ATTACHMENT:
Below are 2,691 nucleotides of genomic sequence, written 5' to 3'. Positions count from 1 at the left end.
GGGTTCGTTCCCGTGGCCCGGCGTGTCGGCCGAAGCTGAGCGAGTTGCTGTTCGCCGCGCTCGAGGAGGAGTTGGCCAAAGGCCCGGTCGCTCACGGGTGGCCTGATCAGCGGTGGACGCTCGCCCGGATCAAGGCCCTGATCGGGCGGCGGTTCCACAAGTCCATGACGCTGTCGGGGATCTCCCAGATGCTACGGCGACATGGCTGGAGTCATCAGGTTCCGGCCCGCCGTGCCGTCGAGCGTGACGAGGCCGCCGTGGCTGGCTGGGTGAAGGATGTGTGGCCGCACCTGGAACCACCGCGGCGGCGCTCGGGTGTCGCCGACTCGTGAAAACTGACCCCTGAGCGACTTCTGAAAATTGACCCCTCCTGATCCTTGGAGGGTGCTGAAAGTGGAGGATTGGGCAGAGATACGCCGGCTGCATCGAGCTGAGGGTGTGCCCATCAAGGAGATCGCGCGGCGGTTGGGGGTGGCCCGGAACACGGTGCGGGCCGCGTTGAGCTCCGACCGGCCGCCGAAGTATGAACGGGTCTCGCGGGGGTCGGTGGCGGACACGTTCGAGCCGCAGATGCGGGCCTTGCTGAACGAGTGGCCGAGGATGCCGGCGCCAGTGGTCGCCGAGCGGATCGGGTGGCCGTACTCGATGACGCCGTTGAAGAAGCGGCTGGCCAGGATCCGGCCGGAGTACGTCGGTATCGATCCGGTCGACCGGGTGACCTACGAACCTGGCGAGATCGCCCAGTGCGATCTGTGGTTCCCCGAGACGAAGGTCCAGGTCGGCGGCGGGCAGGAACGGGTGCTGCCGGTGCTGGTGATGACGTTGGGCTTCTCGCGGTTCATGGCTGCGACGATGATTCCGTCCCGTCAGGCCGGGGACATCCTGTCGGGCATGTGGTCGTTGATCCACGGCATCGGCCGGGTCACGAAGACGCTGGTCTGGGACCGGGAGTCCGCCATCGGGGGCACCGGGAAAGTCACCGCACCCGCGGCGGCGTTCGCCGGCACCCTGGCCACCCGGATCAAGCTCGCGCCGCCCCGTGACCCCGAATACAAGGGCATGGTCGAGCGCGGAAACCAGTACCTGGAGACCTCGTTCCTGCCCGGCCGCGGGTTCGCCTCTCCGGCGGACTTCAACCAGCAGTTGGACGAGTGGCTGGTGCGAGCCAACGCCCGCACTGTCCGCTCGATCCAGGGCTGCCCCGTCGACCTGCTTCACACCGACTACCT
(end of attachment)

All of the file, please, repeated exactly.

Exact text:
Below are 2,691 nucleotides of genomic sequence, written 5' to 3'. Positions count from 1 at the left end.
GGGTTCGTTCCCGTGGCCCGGCGTGTCGGCCGAAGCTGAGCGAGTTGCTGTTCGCCGCGCTCGAGGAGGAGTTGGCCAAAGGCCCGGTCGCTCACGGGTGGCCTGATCAGCGGTGGACGCTCGCCCGGATCAAGGCCCTGATCGGGCGGCGGTTCCACAAGTCCATGACGCTGTCGGGGATCTCCCAGATGCTACGGCGACATGGCTGGAGTCATCAGGTTCCGGCCCGCCGTGCCGTCGAGCGTGACGAGGCCGCCGTGGCTGGCTGGGTGAAGGATGTGTGGCCGCACCTGGAACCACCGCGGCGGCGCTCGGGTGTCGCCGACTCGTGAAAACTGACCCCTGAGCGACTTCTGAAAATTGACCCCTCCTGATCCTTGGAGGGTGCTGAAAGTGGAGGATTGGGCAGAGATACGCCGGCTGCATCGAGCTGAGGGTGTGCCCATCAAGGAGATCGCGCGGCGGTTGGGGGTGGCCCGGAACACGGTGCGGGCCGCGTTGAGCTCCGACCGGCCGCCGAAGTATGAACGGGTCTCGCGGGGGTCGGTGGCGGACACGTTCGAGCCGCAGATGCGGGCCTTGCTGAACGAGTGGCCGAGGATGCCGGCGCCAGTGGTCGCCGAGCGGATCGGGTGGCCGTACTCGATGACGCCGTTGAAGAAGCGGCTGGCCAGGATCCGGCCGGAGTACGTCGGTATCGATCCGGTCGACCGGGTGACCTACGAACCTGGCGAGATCGCCCAGTGCGATCTGTGGTTCCCCGAGACGAAGGTCCAGGTCGGCGGCGGGCAGGAACGGGTGCTGCCGGTGCTGGTGATGACGTTGGGCTTCTCGCGGTTCATGGCTGCGACGATGATTCCGTCCCGTCAGGCCGGGGACATCCTGTCGGGCATGTGGTCGTTGATCCACGGCATCGGCCGGGTCACGAAGACGCTGGTCTGGGACCGGGAGTCCGCCATCGGGGGCACCGGGAAAGTCACCGCACCCGCGGCGGCGTTCGCCGGCACCCTGGCCACCCGGATCAAGCTCGCGCCGCCCCGTGACCCCGAATACAAGGGCATGGTCGAGCGCGGAAACCAGTACCTGGAGACCTCGTTCCTGCCCGGCCGCGGGTTCGCCTCTCCGGCGGACTTCAACCAGCAGTTGGACGAGTGGCTGGTGCGAGCCAACGCCCGCACTGTCCGCTCGATCCAGGGCTGCCCCGTCGACCTGCTTCACACCGACTACCT